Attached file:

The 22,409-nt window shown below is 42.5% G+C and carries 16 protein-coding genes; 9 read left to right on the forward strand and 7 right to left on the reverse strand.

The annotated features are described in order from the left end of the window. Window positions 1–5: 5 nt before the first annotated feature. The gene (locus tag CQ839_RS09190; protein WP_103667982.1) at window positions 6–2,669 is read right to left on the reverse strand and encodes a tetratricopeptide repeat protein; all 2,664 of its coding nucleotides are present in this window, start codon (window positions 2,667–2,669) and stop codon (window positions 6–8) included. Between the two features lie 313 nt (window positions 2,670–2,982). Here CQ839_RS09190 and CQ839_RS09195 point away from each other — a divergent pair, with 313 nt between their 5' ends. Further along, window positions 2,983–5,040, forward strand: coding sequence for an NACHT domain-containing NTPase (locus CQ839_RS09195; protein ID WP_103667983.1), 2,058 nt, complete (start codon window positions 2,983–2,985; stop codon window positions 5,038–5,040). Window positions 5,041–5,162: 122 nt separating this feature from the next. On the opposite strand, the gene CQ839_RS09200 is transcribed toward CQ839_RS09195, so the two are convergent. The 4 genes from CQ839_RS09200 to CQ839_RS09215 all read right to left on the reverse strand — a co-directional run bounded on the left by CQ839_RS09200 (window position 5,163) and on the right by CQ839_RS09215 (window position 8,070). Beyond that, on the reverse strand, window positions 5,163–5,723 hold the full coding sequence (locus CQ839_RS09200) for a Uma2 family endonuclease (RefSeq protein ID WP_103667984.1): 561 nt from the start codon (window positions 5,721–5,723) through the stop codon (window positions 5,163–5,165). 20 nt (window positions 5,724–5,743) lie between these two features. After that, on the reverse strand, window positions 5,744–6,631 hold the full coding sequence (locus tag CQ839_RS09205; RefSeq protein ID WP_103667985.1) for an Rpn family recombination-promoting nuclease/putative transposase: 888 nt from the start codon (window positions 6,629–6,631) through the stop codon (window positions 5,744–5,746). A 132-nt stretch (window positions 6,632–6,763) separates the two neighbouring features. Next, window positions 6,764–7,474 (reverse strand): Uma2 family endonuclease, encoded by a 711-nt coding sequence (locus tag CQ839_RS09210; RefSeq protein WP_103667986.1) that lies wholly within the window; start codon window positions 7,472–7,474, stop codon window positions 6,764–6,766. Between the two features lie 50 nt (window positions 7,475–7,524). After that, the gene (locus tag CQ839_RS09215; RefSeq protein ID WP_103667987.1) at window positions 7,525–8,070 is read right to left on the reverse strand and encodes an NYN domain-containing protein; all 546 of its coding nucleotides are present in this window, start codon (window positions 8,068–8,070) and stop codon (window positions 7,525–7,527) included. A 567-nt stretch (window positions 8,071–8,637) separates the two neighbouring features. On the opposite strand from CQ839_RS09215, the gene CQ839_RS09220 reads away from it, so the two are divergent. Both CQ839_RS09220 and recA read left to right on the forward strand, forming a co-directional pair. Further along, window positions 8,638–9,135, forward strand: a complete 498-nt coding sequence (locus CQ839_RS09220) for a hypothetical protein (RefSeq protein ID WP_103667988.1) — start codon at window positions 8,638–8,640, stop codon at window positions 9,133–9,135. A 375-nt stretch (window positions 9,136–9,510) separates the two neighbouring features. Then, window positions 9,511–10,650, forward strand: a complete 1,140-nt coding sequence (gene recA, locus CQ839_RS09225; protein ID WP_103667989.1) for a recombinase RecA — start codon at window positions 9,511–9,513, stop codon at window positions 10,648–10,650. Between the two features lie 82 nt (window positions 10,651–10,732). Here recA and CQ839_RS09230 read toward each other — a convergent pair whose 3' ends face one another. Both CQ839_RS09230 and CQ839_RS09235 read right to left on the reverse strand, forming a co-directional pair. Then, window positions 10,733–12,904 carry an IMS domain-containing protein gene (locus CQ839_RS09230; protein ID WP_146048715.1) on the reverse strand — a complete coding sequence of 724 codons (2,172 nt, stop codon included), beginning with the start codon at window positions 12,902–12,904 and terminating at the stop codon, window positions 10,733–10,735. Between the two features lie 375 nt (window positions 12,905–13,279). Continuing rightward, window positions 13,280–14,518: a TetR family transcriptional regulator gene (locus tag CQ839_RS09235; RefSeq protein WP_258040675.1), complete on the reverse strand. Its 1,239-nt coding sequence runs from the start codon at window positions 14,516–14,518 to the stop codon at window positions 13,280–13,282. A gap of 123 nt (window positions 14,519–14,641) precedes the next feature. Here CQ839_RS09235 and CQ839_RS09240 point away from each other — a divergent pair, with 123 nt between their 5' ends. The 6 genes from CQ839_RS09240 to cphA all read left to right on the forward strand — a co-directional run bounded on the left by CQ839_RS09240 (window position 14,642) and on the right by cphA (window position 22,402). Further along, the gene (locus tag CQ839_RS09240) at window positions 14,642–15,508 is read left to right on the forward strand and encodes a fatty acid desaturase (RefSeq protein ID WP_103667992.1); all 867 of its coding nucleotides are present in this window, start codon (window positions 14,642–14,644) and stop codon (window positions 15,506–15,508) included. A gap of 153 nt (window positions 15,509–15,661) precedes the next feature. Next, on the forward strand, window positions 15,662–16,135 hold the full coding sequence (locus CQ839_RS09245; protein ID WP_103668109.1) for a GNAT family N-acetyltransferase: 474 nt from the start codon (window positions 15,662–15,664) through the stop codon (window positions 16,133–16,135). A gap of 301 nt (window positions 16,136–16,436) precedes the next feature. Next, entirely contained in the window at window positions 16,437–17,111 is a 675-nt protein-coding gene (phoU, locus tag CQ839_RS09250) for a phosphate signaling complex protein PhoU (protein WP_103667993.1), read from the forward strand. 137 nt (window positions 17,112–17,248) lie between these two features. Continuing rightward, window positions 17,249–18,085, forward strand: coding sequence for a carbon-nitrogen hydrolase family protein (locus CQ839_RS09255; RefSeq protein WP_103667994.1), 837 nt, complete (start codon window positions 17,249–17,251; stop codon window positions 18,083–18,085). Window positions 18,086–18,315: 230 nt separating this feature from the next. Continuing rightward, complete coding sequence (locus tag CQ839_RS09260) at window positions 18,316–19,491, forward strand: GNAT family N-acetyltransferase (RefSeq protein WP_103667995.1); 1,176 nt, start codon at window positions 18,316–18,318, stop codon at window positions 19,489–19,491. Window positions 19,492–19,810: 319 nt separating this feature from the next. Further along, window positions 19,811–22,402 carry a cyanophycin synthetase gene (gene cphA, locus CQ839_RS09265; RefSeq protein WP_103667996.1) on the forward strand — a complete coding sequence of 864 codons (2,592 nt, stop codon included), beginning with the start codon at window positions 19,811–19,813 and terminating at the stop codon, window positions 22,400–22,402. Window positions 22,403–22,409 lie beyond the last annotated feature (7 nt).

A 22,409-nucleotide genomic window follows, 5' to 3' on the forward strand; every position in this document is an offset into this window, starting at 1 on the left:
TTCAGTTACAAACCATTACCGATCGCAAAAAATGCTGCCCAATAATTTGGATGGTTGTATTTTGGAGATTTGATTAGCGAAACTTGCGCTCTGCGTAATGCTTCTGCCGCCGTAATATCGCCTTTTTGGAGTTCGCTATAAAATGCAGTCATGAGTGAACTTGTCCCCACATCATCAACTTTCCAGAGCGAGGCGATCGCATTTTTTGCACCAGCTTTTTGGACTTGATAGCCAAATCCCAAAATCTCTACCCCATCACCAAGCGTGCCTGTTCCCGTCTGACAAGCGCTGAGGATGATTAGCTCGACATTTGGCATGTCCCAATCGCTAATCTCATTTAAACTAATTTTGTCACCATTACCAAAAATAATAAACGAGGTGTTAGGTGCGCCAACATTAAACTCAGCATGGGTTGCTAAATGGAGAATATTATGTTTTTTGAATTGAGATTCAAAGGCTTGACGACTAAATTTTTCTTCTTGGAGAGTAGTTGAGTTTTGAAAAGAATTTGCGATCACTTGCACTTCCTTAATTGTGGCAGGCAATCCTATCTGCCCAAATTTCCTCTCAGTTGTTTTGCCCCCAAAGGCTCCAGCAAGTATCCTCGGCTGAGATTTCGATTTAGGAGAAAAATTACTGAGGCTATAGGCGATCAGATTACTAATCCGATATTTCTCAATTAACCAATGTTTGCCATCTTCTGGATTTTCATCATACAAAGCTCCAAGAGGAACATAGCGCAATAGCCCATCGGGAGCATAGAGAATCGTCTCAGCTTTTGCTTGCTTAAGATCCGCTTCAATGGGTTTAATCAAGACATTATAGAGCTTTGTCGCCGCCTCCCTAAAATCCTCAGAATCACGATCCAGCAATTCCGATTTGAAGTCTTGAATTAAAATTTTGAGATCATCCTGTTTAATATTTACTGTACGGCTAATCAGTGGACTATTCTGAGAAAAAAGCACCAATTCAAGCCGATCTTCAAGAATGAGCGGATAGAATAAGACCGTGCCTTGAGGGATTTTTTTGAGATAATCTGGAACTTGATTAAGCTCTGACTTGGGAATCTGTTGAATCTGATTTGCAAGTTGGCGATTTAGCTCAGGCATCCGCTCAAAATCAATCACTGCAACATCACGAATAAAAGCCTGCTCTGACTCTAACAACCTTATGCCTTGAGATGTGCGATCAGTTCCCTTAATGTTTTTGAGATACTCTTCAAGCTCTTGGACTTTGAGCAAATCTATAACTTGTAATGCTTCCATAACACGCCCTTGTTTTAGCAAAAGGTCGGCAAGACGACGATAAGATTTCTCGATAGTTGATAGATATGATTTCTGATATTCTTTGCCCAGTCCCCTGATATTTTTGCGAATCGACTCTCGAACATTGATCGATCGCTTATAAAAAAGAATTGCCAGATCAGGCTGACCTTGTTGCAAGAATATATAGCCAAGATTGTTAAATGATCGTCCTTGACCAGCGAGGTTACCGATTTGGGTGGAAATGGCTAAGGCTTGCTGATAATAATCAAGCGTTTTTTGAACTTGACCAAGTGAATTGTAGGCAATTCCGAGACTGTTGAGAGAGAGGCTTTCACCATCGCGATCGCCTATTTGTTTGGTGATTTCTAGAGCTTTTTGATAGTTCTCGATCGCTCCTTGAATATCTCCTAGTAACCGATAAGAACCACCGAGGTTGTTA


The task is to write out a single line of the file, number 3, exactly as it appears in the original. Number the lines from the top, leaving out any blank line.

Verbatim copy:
A 22,409-nucleotide genomic window follows, 5' to 3' on the forward strand; every position in this document is an offset into this window, starting at 1 on the left: